Well, I can't believe I'm making this argument, but our low housing prices and our adherence to traditionthings I once thought were part of our problemnow may be part of the solution. Let me explain.
First, our low housing prices and lack of appreciation have kept us from incurring as much equity-related debt as many other parts of the nation. Consequently, we should have money to spend quickly.
Second, our adherence to tradition has meant many Midwesterners have continued to take a long-term viewweighing investments over years, rather than by quarter. That means we haven't made the mistakes and taken the risks that have more dramatically affected those taking a quarterly view.
Of course, back when we began establishing those traditions, the Midwest was known for its innovation, including such inventors as the Wright Brothers, Henry Ford, Philo Farnsworth and C.J. Walker. And Midwestern factories became the nation's melting pot, assimilating hard-working immigrants and migrants who drove the Midwestern and national economy.
But at some point, we became reluctant to take chances and make mistakes, and maybe we became a bit less welcoming to the next wave of immigrants.
If we are to turn the lemons of the current economic situation into lemonade, and thereby help the Midwest re-establish its economic prominence, we need to adapt our traditional values to a changed social and economic environment.
We've already made some progress, as evidenced by innovation and productivity in the life sciences and advanced manufacturing. We should continue to support and build upon those clusters, as well as distribution and logistics, information technology and motorsports.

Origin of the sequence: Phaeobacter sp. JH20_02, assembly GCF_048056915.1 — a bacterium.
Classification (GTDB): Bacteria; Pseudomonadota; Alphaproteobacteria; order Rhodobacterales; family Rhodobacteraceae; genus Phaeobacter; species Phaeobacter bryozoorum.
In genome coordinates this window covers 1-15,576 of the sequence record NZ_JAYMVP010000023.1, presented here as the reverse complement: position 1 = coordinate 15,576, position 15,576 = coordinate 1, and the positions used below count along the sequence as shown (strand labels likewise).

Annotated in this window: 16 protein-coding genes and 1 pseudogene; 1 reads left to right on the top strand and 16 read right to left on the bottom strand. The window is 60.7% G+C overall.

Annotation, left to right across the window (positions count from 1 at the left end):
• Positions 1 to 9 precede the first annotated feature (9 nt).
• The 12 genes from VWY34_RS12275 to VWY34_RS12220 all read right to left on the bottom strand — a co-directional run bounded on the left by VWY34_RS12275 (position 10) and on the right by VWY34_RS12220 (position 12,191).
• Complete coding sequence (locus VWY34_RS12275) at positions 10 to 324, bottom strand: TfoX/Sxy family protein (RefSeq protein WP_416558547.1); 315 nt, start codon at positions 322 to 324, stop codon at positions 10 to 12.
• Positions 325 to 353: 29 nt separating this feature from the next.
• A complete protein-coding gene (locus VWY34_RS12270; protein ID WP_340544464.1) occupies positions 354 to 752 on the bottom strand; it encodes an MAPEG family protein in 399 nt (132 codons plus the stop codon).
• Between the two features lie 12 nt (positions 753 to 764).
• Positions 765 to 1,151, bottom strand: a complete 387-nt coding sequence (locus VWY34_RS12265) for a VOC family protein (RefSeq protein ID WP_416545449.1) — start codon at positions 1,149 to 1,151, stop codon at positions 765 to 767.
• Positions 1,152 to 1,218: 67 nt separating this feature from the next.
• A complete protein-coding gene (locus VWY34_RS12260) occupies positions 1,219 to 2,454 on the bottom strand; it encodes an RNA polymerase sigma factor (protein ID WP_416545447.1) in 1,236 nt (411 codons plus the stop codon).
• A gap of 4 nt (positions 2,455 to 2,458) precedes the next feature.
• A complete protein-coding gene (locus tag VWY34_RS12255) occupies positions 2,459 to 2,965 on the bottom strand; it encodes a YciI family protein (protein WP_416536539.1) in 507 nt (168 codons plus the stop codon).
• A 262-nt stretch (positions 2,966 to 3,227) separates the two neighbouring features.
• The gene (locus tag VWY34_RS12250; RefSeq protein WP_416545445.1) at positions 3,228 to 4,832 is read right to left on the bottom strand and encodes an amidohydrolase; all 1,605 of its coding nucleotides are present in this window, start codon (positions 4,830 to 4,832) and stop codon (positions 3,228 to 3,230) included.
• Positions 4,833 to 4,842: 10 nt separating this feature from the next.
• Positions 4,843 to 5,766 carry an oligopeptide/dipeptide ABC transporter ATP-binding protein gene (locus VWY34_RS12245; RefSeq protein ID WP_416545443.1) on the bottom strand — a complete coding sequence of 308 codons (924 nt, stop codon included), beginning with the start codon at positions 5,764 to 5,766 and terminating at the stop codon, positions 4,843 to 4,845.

But we've got to do more if we want to reassert ourselves. Among the top priorities:
We can recommit to existing neighborhoods. Doing so should hold down the cost of local government and improve our environment.
When we do build new homes, the focus should be on building neighborhoods rather than subdivisions.
We should acknowledge the automobile and the telephone and create more efficient and responsive state and local government. It doesn't matter where my government iswe can get from Indianapolis to Evansville in the same 3-1/2 hours it once required to get from the north side of Indianapolis to downtown. But it shouldn't take me five calls to find the government official who can address my concern.
We should think green and build more efficient homes, protect our natural resources, and engineer and design amenities that enable us to compete with coastal and mountain states for the "creative class."
We should embrace immigration and celebrate the diversity and creativity that each new wave of immigrants brings to a community.
Which leads to mass transit. Our situation is embarrassinga higher share of commuters in Des Moines uses mass transit than in Indianapolis. If we want visitors to know how great our region is, they must be able to visit it. And they shouldn't have to own or rent a car to do so.
Finally, let's become more tolerant of innovators and risk-takers. If we are to succeed, we must not be afraid to fail. (Did the Wright Brothers get it right the first time?)
So at this critical juncture, we have two choices. We can complain and stay on the sidelines, or we can do what Midwesterners have always done: Roll up our sleeves and get to work making lemonade out of lemons. With a little hard work and luck, we might just lead the economic recovery.
Klacik is a senior policy analyst for the Indiana University Center for Urban Policy and the Environment. Much of his research focuses on economic development, state and local taxation, affordable housing and neighborhood development.